Latest research: Benefit sanctions need monitoring
Child Poverty Action Group's latest research backgrounder - Benefit Sanctions: creating an invisible underclass of children? shows monitoring systems are lacking and creating confusion over the numbers sanctioned, in particular parents of children.
Benefit Sanctions: Creating an invisible underclass of children? is part of CPAG’s ongoing series, monitoring government policies. It will be launched on Tuesday October 22 at the Auckland City Mission, Training rooms, 195 Federal St at 6.30pm.
CPAG spokesperson Associate Professor Mike O’Brien says the government has introduced wholesale changes affecting children without robust systems of accountability or public scrutiny in place.
The CPAG report relied on the Official Information Act and questions asked in Parliament due to the scant information available. This was contrary to the Welfare Working Group’s (WWG) recommendations for transparent public reporting of the number of sanctions imposed.
Mike O’Brien says while the government continues to state its commitment to vulnerable children the benefit sanctions leave struggling families to fend on their own. “The reality of reducing or cancelling a benefit is that children of struggling parents are placed at greater risk,” says O’Brien.
Welfare recipients who do not meet the new conditions face increasing sanctions, up to a 100% cancellation of all income support. Sole parents and couples with dependent children face a maximum sanction of 50% of their main benefit.
Between September 2010 and January 2012, there were 2,977 Domestic Purposes Beneficiaries sanctioned for failure to meet a work test obligation. There was no clear breakdown of the grade of sanction or indication how many people on the DPB had benefits cut. Also the number who failed to meet their obligations, as opposed to those penalised as a result of administrative error, remains unclear.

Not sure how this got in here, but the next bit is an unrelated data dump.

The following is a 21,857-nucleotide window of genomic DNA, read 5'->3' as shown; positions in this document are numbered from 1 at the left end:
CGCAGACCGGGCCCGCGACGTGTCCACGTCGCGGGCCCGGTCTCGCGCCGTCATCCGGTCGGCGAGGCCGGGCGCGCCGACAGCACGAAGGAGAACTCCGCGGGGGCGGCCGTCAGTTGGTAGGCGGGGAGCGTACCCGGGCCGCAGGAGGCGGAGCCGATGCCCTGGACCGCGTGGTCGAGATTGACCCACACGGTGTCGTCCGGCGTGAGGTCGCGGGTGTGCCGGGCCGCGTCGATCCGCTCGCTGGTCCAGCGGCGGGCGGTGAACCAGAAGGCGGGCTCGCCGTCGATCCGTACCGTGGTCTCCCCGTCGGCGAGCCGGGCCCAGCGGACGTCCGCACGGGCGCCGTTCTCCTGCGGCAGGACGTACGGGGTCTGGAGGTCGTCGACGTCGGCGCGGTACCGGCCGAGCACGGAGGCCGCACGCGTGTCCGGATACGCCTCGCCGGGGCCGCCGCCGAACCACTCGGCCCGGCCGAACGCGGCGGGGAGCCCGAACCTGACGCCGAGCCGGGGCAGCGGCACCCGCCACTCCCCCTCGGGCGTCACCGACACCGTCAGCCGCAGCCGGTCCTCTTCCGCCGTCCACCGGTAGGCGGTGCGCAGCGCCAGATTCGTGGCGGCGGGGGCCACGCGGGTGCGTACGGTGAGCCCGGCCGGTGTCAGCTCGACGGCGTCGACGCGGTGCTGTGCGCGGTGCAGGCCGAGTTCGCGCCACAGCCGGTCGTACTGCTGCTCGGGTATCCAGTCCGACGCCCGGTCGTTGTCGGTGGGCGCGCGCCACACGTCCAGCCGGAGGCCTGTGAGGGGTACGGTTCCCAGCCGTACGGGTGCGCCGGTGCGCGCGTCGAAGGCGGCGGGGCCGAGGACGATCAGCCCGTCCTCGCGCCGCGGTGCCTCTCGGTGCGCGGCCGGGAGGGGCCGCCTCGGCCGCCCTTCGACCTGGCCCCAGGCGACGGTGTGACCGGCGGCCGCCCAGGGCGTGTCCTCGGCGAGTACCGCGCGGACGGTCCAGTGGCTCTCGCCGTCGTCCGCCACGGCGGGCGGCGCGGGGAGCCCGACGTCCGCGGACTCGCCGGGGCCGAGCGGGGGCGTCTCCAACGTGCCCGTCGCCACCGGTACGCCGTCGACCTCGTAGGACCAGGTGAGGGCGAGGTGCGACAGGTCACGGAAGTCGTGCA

Figures for the end of March 2013 for beneficiaries with children show 520 sanctioned for up to four weeks, 78 sanctioned from four to eight weeks, and 25 sanctioned for over eight weeks.
O’Brien says while these numbers are relatively low, it’s important to gain an understanding of how families cope with severely restricted incomes over long periods and what the adverse affects are for children.
Families who have benefits reduced are telephoned by the Ministry of Social Development but this is a long way from the wrap-around services originally conceived by the WWG and probably required by families increasingly isolated by the benefit system.
The CPAG report urges monitoring of the sanctions, particularly for sole parents. O’Brien says this would assess the effects as well as monitor people who move off a benefit and are again receiving a benefit again within three, six or 12 months.
“The government needs to assess whether the system is creating additional hardship by churning people in and out of the benefit system”.
The government’s Green Paper for Vulnerable Children - Every child thrives, belongs, achieves - advocated child-centred policies to protect New Zealand’s most vulnerable citizens. CPAG wants the sanctions repealed to safeguard the wellbeing of vulnerable children and for all policies such as the welfare reforms to take a child-centred approach.
Benefit Sanctions: Creating an invisible underclass is part of CPAG’s ongoing series, monitoring government policies. It will be launched on Tuesday October 22 at the Auckland City Mission, Training rooms, 195 Federal St at 6.30pm.